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How do you spot wrought iron

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Guys,

   are there any clues that you look for when trying to fined wrought iron wagon wheels.  I would like to play with some true wrought iron and there are some wagon wheels available around here for sale but I don't thing the owner would be to happy with me taking a wire brush, sand blaster or grinder to his antiques to find out if they are steel or wrought iron.

 

Thank you,

 

Russell

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Why would you want to remove the signs of it being wrought iron?  

 

What I look for are lineations in the rust patterns.  Mild steel forms random craters wrought iron forms lines.  I also look for stuff I know is old enough to be WI.  If you do get access to scrap also look for cracking and greenstick fracture.  My 30"hacksaw is handy to test at the scrapyard where I don't have access to a grinder: notch it and break it and check the break: 

Tyres are usually around one of the lowest grades of wrought so what do you plan to do with it?  May not be suitable...though you can refine it by stacking and welding multiple times.  (Knifemakers like coarse wrought as it shows it's "character" when etched when made into fittings; not so good as billet layers)

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Thomas,

 

  I hadn't really thought about what I wanted to do with it other than forge weld a billet of it together.  Everything I have read says it works differently than modern steel and I would like to "feel" this difference for myself.

 

If I could go back in time I would kick my young self right in the butt, back in the 90s there were some turnbuckles laying around our shop that were around 6 ft long with 1-1/2" threaded rods that I'm fairly sure were wrought iron. They had been in brackish water for 100 +yrs. and the surfaces of them looked more like tree bark than steel (deep grooves running length ways).

 

I went back that shop and looked for them last year and found out they went to the scrap yard a coupe of years ago.

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One of the neatest examples I have was a small piece of WI that had been busheled with a piece of steel and so the break shows both the granular break of steel and the greenstick break of wrought iron.  I out to dig out that piece and make samples from it to send out to other smiths come to think of it; I've got a piece of it on the magnet that lives on my forge cart...

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Thomas,

 

  I hadn't really thought about what I wanted to do with it other than forge weld a billet of it together.  Everything I have read says it works differently than modern steel and I would like to "feel" this difference for myself.

 

If I could go back in time I would kick my young self right in the butt, back in the 90s there were some turnbuckles laying around our shop that were around 6 ft long with 1-1/2" threaded rods that I'm fairly sure were wrought iron. They had been in brackish water for 100 +yrs. and the surfaces of them looked more like tree bark than steel (deep grooves running length ways).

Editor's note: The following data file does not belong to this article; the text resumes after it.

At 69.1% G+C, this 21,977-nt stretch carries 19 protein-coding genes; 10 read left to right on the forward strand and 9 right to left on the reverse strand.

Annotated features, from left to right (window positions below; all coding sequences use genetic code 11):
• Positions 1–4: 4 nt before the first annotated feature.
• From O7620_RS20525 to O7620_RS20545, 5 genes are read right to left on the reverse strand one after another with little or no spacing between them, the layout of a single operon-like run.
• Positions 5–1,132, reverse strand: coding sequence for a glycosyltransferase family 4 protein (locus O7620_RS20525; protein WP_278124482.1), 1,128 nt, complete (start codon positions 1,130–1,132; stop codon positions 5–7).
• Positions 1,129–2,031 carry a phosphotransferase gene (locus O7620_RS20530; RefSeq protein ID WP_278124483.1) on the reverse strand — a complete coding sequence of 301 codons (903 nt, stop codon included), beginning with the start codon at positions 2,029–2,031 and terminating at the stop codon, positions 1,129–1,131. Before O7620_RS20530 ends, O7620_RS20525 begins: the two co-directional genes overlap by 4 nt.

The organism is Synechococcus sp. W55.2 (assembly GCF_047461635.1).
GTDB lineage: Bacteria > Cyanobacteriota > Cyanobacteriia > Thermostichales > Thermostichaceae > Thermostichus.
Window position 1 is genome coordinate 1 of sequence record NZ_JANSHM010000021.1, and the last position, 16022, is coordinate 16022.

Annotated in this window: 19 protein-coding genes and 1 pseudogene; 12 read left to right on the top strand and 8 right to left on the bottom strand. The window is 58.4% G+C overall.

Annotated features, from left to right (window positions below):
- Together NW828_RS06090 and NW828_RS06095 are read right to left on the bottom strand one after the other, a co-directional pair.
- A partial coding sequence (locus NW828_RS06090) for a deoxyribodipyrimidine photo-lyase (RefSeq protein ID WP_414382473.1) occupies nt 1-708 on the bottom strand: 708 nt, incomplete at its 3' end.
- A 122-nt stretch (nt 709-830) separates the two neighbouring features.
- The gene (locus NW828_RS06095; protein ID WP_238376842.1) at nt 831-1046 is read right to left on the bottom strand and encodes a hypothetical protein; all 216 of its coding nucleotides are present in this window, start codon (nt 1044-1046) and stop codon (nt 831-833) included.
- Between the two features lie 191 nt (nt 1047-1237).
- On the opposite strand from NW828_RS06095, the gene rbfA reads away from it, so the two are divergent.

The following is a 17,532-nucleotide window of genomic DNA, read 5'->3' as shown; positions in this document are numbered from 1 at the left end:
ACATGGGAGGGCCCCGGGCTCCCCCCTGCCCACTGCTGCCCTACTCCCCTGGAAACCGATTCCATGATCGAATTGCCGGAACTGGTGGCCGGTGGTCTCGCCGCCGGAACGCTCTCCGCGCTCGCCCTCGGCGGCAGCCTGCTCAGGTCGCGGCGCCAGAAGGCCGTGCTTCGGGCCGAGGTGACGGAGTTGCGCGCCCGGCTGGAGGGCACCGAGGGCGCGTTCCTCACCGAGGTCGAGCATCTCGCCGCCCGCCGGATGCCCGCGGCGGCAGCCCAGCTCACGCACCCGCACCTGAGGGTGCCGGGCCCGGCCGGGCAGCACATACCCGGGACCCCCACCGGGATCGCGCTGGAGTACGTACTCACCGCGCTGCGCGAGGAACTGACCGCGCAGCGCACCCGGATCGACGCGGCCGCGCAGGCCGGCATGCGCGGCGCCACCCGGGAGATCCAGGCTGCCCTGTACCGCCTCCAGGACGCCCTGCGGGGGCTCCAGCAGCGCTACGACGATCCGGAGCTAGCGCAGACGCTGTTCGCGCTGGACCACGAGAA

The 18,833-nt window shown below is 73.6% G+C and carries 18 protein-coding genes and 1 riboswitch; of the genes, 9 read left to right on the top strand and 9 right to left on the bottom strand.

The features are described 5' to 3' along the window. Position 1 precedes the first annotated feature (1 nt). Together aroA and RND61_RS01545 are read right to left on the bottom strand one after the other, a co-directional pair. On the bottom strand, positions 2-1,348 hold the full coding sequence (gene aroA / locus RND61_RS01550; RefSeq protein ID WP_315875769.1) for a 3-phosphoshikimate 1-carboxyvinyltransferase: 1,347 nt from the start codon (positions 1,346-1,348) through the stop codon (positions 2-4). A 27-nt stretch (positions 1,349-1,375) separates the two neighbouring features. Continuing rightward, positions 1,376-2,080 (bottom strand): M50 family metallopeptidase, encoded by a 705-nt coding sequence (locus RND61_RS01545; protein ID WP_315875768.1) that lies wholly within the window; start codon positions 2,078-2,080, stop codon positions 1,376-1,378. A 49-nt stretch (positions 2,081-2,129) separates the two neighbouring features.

I went back that shop and looked for them last year and found out they went to the scrap yard a coupe of years ago.

Sounds like you had yourself some wrought! Keep kickin ????.

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image.jpg

Edited by Wroughton
Picture upload problem and text error

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Wrought has a grain like structure just like you see in the pics above. Easily noticed if you bend it over.  I recovered a bunch of scrap from remote logging cabins that were built around 1900. They used iron rod with threaded ends and a turnbuckle to tie the opposing walls together so the roof loading woulden't  force them out ward. Primitive truss system. 

Peter 

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Grainy. This is 1880s stock from a timber dam. Here's a 2 1/4" bolt head with wrapped and forge welded head. 

Merchant bar stock. It's very coarse. Almost all wagon tires are wrought. Usually refined so they don't always show the best grain. Spark testing, while not definitive (for the naysayers), can be helpful. Wrought has a duller red spark that usually will not split and sparkle.

It can hard to spot the forge weld on production tires but frontier fixes are fairly apparent. I have one that is quite patched and probably a scrap pile build as it would be hard to believe someone would have bothered to keep fixing it. 

image.jpg

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Thomas,

Out of the river and timbers as the dam was taken apart near my shop (300yds) . A large portion were collected after huge piles of junk timbers were burned by the state to reduce the pile going to the land fill. 

image.jpg

image.jpg

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Wow, smiles all the way on that load.

To the OP as Arftist put it like woodgrain in the bar as though textured.

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Most of the wagon tyres I have seen were pretty coarse.  My biggest haul was several tons of bi-directional rolled WI plate when they demolished the old Ohio penitentiary. They were selling the old WI cell bars for big bucks but the old water tower tank they sold me at their scrap rate. 

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Just saw your post Wroughton, Thanks for the Pics!  that the exact grain structure I remember, and yes my legs getting tired from kicking!

 

Thanks

Russell

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